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Wednesday, June 3, 2020

Lover’s Eyes Jewelry—The Fashion Statement of the 18th Century by Jenna Jaxon

Although fashion trends have been around as long as fashion itself, one of the most interesting I have found is the affinity Georgians had for wearing lover’s eye jewelry. These tiny miniature portraits of one’s lover’s eye adorned countless pairs of lovers during the latter end of the 18th century.

The trend was started in the mid-1780s by none other than George, Prince of Wales, soon to become the Prince Regent or “Prinny” and eventually George IV. But in the late 18th century, George was a man in love—with the wrong woman. She was Maria Fitzherbert, a Catholic widow who he was forbidden to marry due to the Act of Settlement. This decree did not, however, deter George. In 1785 he sent his love a picture of his own eye, painted in water colors on a tiny piece of ivory along with a marriage proposal, stating, “I send you a proposal and at the same time I send you an Eye.”

The couple were wed—illegally—shortly afterward, and thus began a mania for these small likenesses, called Lover’s Eyes. They were usually painted on ivory and made into all kinds of jewelry: lockets, rings, pins, charms, brooches. As the pieces were all no bigger
than a pinkie nail even when embellished with priceless gems, they were perfect as secret tokens of one’s undying love. All one had to do was keep the tiny portrait close and you could look into the eye of your loved one anytime of the day or night.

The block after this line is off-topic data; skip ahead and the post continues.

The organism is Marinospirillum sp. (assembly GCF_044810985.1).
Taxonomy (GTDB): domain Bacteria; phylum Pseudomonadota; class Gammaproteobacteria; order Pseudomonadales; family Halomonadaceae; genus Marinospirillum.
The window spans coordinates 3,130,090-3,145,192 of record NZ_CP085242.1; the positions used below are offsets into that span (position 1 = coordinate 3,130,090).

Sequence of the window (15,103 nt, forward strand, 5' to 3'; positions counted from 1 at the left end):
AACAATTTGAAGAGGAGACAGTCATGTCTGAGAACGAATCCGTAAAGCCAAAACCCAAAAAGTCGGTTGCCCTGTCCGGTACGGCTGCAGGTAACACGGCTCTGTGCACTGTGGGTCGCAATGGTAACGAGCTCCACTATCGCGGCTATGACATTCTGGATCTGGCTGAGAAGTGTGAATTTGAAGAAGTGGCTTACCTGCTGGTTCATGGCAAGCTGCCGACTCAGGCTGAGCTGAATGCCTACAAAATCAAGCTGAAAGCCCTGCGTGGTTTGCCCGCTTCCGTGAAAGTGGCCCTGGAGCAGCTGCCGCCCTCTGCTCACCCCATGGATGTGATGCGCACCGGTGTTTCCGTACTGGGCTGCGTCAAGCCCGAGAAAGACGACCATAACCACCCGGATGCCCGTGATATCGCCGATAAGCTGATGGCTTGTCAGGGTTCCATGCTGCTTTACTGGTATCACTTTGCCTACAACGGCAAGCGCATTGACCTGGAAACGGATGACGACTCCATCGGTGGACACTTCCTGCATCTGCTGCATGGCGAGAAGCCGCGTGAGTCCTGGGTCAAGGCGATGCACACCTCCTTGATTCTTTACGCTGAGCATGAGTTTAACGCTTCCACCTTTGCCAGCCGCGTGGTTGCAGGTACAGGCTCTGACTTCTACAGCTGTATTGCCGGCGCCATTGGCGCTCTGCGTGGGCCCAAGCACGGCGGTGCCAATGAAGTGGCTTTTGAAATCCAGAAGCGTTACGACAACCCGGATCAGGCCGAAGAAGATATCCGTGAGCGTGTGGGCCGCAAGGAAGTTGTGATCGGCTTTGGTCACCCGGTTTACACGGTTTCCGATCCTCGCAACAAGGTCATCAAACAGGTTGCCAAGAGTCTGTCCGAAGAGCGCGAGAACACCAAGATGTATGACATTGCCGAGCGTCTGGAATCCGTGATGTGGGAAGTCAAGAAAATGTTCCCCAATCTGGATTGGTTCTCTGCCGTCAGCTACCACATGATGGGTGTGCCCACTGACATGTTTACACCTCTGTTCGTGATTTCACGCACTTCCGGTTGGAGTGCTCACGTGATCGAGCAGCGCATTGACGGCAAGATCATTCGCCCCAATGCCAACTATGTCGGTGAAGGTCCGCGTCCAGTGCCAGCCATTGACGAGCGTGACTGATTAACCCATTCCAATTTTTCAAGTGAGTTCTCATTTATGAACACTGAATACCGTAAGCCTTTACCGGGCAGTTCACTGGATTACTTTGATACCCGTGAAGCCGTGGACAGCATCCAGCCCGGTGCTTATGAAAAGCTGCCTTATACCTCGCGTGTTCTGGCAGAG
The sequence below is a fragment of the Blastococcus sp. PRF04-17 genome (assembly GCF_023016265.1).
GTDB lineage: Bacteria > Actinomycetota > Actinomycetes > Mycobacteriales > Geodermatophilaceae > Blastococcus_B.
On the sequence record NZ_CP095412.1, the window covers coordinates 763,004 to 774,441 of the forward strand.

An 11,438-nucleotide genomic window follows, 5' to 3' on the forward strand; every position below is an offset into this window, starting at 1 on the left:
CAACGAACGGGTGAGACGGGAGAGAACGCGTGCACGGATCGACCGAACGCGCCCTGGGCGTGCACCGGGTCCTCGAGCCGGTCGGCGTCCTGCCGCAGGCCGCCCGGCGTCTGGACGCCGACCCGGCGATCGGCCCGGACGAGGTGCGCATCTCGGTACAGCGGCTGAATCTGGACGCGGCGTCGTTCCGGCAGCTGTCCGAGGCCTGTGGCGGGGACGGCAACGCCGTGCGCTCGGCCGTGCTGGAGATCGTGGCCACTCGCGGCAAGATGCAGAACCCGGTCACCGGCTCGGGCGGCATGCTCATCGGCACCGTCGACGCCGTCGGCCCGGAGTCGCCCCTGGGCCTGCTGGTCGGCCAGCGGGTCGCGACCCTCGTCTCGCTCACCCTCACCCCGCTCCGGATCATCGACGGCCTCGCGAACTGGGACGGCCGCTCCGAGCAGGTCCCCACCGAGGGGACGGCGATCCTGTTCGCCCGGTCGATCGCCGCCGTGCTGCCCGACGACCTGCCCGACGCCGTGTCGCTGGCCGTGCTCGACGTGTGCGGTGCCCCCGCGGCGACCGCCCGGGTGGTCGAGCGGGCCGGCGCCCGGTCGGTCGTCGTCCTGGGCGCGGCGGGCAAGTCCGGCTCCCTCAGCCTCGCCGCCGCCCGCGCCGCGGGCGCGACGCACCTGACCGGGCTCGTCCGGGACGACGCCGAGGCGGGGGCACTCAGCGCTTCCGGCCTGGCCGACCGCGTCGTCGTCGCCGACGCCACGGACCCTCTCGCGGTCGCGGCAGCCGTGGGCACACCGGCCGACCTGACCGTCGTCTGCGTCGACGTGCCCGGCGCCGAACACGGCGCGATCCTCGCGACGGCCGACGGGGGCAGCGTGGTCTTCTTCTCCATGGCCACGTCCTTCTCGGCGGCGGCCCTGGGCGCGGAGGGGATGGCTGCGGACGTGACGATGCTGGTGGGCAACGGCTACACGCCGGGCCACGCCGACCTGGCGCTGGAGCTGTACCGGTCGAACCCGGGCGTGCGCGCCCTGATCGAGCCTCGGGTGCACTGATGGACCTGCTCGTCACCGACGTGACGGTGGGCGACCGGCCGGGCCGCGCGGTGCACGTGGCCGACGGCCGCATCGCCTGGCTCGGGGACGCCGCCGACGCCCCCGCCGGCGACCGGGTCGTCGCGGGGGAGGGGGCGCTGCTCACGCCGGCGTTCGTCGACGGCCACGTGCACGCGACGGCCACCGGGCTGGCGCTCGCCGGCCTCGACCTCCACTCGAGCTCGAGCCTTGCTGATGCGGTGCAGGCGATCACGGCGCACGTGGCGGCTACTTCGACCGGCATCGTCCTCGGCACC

Why the craze for a single part of a portrait? Why not the entire likeness? Hanneke Grootenboer, a student of the artistic eyes, and
author of the book Treasuring the Gaze: Intimate Vision in Late Eighteenth Century Eye Miniatures that “people were desperate to give each other not just images of themselves, but part of themselves.” The tiny eyes were small enough to cradle in a hand and could evoke the illusion of one’s lover staring lovingly up at them.

For some unknown reason, the fashion was a short lived one. By 1830 lover’s eyes had been supplanted by the newest fad: photography. With the advent of true portraits, the paintings of the lover’s eyes ceased almost overnight and they were largely forgotten until just after the year 2000 when researchers began to uncover their history. Only about 1000 lover’s eyes are still in existence. The best collections are those in The Cleveland Museum of Art, The Philadelphia Museum of Art, and the Victoria and Albert Museum in London.

Gotthadrt, Alexxa. “The Mysterious History of Lover’s Eye Jewelry.” Visual Culture. January 4, 2019.
Roderick, Kyle. “Lover’s Eyes: Jewelry’s Sexiest Sub-Genre, Luxuriously Reinterpreted by Ana Katarina.” Forbes, March 8, 2019.
Silver, Carly. “19th Century Lover’s Eye Jewelry Was the Perfect Accessory for Secret Affairs.” Atlas Obscura, February 15, 20127